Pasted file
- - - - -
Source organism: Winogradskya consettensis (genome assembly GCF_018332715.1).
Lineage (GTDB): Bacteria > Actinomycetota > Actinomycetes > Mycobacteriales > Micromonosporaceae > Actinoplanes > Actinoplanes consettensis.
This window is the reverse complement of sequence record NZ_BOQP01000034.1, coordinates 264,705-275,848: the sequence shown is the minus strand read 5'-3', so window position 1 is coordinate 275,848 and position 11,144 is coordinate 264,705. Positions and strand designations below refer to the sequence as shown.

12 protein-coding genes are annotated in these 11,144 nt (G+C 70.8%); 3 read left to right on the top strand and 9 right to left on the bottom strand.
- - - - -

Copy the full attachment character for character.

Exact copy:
Source organism: Winogradskya consettensis (genome assembly GCF_018332715.1).
Lineage (GTDB): Bacteria > Actinomycetota > Actinomycetes > Mycobacteriales > Micromonosporaceae > Actinoplanes > Actinoplanes consettensis.
This window is the reverse complement of sequence record NZ_BOQP01000034.1, coordinates 264,705-275,848: the sequence shown is the minus strand read 5'-3', so window position 1 is coordinate 275,848 and position 11,144 is coordinate 264,705. Positions and strand designations below refer to the sequence as shown.

12 protein-coding genes are annotated in these 11,144 nt (G+C 70.8%); 3 read left to right on the top strand and 9 right to left on the bottom strand.